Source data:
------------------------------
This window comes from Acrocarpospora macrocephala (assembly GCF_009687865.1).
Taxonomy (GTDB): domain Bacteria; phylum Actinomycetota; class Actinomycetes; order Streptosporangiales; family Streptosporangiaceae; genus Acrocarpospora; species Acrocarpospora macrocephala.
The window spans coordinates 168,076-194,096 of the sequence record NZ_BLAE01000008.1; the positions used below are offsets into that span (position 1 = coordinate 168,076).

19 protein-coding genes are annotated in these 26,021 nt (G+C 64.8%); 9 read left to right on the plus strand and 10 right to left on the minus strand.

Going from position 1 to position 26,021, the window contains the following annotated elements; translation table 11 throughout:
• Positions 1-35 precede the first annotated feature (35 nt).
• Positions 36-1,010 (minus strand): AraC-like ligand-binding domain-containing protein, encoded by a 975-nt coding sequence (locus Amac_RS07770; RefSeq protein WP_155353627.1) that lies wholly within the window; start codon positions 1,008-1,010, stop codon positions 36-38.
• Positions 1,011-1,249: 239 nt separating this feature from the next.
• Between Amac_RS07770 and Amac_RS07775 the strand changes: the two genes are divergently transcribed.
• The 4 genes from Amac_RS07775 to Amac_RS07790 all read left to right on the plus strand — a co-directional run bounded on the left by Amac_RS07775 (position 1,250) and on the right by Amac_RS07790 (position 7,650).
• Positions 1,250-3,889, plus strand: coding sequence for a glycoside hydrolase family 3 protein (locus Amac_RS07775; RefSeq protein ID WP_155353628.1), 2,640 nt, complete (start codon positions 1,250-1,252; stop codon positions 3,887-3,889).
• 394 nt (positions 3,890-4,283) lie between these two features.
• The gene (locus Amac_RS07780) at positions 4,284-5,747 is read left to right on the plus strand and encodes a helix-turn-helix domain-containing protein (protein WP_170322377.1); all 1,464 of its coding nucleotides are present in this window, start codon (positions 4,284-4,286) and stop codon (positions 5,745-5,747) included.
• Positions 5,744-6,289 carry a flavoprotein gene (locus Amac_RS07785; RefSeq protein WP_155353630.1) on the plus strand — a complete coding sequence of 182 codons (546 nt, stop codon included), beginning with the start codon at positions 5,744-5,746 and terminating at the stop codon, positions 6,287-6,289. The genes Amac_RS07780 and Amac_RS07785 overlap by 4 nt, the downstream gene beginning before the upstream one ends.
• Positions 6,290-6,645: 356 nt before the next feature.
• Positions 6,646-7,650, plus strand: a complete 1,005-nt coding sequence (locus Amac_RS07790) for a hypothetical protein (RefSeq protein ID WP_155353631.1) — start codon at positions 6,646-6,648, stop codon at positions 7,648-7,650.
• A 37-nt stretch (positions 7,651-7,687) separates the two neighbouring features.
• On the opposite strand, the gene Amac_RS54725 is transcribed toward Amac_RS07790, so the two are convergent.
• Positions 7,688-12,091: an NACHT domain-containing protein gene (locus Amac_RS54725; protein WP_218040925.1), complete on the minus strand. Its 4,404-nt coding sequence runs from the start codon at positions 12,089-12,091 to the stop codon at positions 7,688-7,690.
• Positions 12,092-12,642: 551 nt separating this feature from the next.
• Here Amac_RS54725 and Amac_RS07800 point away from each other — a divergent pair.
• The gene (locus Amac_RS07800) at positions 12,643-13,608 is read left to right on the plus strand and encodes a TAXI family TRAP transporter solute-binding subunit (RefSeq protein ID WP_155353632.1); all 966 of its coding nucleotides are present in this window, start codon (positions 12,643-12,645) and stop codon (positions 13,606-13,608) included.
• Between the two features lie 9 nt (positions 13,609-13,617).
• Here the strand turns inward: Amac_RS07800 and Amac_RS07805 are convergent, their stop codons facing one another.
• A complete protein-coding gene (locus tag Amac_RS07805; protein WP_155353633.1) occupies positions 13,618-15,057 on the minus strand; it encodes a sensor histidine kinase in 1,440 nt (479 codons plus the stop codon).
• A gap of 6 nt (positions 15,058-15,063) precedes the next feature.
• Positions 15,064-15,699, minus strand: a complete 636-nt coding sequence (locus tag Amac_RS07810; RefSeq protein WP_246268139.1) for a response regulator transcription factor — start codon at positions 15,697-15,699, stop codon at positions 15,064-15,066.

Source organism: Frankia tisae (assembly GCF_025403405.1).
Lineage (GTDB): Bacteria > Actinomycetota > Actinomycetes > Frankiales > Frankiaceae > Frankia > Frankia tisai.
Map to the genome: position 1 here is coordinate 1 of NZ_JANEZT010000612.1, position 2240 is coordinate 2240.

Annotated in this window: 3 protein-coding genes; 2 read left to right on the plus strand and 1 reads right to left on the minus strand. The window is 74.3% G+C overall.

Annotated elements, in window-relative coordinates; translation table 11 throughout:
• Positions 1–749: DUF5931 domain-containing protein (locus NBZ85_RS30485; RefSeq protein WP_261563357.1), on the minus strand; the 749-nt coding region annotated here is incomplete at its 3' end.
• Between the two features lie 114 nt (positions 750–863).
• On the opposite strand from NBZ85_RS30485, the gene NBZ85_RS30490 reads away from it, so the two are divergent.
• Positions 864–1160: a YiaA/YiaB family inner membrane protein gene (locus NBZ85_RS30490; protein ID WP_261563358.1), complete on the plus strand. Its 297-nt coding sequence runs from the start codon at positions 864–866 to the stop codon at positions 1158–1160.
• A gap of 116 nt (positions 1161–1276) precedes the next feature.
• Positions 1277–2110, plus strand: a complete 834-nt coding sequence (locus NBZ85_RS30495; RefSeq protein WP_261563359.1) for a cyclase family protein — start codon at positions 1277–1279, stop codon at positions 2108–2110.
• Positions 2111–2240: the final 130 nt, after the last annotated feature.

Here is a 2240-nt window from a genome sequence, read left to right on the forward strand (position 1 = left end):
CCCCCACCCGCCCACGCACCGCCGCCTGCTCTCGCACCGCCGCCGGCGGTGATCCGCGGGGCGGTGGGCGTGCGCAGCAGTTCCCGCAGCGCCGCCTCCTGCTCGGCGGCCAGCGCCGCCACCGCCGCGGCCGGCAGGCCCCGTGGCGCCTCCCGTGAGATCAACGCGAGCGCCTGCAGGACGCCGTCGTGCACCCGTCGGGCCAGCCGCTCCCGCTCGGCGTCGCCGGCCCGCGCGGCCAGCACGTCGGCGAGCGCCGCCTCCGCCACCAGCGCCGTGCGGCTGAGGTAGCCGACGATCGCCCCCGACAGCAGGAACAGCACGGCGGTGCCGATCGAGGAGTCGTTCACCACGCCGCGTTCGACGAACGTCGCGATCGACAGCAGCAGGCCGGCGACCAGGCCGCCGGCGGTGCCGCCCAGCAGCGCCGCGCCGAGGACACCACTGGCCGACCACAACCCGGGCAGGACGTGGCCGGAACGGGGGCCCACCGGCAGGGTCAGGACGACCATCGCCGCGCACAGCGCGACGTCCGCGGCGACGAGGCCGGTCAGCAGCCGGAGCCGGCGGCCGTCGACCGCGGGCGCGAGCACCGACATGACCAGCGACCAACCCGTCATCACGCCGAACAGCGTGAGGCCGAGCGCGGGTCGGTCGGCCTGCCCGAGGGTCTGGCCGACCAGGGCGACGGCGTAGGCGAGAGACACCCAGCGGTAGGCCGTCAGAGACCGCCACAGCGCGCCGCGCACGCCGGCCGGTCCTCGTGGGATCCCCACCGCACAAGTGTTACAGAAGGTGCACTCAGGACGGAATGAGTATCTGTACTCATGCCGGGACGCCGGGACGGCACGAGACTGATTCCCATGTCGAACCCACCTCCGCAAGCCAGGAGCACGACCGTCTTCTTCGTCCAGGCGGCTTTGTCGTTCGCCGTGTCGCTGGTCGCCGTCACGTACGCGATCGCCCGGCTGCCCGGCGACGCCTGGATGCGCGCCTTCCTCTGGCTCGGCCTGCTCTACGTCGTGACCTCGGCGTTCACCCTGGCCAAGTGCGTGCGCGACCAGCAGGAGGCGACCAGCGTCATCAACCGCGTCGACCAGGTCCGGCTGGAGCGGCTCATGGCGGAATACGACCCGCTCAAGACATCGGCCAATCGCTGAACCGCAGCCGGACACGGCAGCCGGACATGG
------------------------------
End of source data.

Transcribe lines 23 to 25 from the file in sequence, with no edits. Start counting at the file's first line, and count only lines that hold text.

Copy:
• Between the two features lie 9 nt (positions 13,609-13,617).
• Here the strand turns inward: Amac_RS07800 and Amac_RS07805 are convergent, their stop codons facing one another.
• A complete protein-coding gene (locus tag Amac_RS07805; protein WP_155353633.1) occupies positions 13,618-15,057 on the minus strand; it encodes a sensor histidine kinase in 1,440 nt (479 codons plus the stop codon).